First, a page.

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Eur J Immunol. 2002 Feb;32(2):552-60.

Leptin deficiency, not obesity, protects mice from Con A-induced hepatitis.

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Department of Medicine, University of Colorado Health Sciences Center, 4200 East Ninth Avenue, Denver, CO 80262, USA.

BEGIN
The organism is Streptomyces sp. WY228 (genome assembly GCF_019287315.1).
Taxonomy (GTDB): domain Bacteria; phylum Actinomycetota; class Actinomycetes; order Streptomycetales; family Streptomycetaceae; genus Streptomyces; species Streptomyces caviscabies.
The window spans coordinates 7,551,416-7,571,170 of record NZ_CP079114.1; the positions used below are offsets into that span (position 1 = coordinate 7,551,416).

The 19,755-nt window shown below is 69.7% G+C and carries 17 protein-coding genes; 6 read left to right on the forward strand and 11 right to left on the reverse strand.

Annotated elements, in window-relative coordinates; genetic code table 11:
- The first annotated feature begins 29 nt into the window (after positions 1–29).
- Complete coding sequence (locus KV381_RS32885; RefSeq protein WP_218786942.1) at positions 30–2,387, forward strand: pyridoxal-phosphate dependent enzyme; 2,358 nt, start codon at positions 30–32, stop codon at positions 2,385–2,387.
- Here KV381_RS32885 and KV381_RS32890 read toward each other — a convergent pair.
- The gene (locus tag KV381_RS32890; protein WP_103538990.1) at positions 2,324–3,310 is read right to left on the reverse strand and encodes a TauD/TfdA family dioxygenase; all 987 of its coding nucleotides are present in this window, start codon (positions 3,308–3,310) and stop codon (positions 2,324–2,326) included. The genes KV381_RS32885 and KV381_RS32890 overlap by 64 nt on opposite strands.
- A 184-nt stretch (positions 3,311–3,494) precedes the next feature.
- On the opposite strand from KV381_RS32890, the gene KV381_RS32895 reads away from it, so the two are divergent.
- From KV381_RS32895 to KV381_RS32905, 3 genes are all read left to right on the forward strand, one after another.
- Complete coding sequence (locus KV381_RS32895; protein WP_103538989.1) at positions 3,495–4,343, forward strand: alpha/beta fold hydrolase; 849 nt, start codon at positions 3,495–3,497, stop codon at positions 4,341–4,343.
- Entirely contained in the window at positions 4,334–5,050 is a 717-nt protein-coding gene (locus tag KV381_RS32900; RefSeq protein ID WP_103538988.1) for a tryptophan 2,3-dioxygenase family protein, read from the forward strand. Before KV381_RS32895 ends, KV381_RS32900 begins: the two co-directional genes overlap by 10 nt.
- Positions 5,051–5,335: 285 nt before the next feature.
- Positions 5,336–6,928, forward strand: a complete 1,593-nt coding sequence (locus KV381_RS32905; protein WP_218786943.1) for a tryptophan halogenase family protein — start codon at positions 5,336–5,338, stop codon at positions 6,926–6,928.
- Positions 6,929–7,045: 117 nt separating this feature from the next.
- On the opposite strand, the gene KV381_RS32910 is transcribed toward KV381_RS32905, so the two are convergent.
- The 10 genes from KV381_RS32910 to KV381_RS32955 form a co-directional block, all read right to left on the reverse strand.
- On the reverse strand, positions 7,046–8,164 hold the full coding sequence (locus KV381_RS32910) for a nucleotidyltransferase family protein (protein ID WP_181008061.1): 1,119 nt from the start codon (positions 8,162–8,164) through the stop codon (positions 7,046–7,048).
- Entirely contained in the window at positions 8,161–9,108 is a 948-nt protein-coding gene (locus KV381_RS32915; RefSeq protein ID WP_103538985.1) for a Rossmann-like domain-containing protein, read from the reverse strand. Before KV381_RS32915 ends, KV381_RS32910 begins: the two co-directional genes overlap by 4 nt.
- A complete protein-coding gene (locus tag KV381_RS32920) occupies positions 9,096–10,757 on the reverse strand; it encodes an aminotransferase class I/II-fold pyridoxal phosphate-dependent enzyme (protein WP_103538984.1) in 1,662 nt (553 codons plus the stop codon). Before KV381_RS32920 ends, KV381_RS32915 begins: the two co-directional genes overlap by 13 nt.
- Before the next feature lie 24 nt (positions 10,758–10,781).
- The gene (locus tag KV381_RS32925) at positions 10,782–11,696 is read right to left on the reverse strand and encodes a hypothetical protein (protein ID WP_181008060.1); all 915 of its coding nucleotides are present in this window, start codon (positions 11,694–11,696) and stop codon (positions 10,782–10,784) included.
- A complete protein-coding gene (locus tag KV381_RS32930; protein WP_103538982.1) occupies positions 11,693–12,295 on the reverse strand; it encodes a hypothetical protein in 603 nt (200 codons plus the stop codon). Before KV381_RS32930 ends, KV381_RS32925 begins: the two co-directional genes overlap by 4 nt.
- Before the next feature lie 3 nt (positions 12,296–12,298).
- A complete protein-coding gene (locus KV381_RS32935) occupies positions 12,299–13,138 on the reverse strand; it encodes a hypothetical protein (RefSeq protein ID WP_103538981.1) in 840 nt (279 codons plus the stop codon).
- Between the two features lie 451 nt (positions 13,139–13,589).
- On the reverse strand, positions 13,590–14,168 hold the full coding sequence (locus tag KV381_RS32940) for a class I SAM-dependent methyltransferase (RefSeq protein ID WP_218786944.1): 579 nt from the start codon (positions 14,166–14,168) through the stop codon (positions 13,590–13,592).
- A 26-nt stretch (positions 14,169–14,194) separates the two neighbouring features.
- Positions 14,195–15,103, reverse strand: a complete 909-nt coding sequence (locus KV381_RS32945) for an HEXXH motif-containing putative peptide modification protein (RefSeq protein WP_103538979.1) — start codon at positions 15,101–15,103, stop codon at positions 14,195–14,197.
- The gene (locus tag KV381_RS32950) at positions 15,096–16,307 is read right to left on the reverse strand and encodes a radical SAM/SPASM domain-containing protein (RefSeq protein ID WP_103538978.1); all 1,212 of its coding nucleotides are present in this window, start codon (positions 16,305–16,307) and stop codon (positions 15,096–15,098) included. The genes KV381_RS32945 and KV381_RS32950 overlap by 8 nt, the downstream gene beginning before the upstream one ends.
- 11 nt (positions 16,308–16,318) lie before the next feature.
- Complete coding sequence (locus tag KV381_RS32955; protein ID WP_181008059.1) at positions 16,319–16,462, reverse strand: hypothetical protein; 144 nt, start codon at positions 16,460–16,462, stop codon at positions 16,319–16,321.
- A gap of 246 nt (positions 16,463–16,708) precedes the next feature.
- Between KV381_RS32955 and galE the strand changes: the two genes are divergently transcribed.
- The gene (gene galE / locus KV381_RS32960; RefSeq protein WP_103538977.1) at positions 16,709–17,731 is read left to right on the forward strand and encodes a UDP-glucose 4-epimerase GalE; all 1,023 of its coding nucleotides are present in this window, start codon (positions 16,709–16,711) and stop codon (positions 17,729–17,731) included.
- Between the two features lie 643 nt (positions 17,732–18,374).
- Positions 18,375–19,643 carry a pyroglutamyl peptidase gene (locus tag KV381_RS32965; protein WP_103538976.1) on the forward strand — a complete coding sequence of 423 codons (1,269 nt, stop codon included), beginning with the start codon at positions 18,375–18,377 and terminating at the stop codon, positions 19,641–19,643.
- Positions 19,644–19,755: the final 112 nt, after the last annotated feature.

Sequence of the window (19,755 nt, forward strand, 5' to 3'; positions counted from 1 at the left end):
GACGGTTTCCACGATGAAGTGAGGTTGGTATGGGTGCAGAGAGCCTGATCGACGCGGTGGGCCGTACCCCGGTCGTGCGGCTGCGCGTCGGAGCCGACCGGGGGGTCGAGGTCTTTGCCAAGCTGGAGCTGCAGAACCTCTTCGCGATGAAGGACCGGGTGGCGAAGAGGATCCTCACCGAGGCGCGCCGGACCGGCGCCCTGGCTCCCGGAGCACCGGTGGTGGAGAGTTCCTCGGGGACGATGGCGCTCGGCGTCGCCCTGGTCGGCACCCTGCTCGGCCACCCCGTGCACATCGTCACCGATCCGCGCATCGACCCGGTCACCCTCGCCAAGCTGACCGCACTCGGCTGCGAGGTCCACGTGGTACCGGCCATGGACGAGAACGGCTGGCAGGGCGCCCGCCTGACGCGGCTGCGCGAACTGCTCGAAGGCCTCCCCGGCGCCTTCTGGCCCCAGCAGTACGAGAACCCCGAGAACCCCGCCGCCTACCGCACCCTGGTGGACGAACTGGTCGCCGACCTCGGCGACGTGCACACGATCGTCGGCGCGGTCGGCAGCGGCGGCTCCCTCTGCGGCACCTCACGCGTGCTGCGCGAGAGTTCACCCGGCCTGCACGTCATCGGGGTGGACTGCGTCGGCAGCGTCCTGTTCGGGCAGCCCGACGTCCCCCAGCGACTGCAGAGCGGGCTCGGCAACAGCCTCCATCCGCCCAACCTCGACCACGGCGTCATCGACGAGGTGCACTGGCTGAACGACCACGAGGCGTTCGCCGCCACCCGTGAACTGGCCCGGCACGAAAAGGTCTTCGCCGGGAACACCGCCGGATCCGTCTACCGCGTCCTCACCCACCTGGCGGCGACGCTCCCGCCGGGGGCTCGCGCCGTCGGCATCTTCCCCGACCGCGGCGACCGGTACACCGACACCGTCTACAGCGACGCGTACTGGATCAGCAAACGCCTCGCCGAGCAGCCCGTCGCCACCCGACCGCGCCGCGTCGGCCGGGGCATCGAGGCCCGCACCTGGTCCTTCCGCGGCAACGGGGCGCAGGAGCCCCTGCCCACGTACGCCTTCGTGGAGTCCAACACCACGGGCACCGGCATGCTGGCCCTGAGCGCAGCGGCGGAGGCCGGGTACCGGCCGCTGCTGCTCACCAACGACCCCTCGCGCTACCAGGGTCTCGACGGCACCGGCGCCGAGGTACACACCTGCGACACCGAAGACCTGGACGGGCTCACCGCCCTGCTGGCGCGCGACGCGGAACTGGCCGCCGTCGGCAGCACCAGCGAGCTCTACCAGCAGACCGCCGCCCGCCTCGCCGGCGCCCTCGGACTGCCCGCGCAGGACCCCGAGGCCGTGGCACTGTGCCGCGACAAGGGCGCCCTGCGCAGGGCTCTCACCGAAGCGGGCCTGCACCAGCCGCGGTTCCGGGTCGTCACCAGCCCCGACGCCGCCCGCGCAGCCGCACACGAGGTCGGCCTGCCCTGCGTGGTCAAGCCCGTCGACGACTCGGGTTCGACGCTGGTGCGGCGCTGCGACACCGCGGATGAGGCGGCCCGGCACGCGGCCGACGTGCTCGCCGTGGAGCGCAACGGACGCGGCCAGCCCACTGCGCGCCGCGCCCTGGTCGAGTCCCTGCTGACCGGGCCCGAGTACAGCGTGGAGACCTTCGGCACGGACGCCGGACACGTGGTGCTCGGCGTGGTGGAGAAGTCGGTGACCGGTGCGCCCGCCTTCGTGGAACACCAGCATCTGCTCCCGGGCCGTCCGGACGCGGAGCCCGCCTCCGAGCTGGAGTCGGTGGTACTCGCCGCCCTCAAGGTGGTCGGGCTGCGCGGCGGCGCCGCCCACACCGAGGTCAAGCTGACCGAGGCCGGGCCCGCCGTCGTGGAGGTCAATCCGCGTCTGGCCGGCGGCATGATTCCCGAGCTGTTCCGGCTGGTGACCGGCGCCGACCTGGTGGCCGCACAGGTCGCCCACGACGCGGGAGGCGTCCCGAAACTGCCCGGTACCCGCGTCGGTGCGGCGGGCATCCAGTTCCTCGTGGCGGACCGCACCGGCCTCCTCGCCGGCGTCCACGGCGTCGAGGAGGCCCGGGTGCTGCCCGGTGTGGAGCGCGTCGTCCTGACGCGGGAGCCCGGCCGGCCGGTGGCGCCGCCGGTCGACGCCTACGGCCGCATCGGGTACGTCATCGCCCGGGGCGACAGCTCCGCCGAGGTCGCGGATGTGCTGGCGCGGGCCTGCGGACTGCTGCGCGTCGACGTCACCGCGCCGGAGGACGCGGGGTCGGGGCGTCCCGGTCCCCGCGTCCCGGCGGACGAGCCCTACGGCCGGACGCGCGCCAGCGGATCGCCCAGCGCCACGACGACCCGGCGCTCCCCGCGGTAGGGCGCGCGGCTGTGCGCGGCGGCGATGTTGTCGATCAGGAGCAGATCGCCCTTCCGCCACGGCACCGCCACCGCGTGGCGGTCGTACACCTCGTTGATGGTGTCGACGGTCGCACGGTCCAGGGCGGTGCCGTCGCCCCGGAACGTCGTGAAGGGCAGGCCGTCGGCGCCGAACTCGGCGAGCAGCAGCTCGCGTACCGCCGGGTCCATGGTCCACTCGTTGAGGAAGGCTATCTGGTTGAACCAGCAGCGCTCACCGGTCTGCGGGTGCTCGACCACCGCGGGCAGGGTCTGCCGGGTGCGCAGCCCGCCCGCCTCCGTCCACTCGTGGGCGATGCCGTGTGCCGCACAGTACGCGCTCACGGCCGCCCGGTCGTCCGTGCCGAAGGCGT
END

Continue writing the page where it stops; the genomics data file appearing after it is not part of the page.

Leptin-deficient ob/ob mice are protected from Con A-induced hepatitis. However, it is unclear whether leptin deficiency or obesity itself is responsible for this protection. To address this question, wild-type (WT) obese mice with high serum leptin levels were generated by injection of gold thioglucose (WT GTG). Both Con A-injected WT and WT GTG mice developed hepatitis, whereas no hepatic damage was observed in ob/ob mice. Moreover, TNF-alpha and IFN-gamma levels as well as expression of the activation marker CD69 were elevated in liver mononuclear cells of WT and WT GTG mice, but not in ob/ob mice following administration of Con A. The liver of WT and WT GTG mice had the same percentage of NK T cells, a lymphocyte population involved in Con A-induced hepatitis. This population decreased equally in both WT and WT GTG mice after Con A injection. In contrast, the liver of ob/ob mice contained 50% less NK T cells compared to WT and WT GTG mice. Furthermore, no decrease in NK T cells was observed in Con A-injected ob/ob mice. We conclude that leptin-deficiency, not obesity, is responsible for protection from Con A-induced hepatitis.

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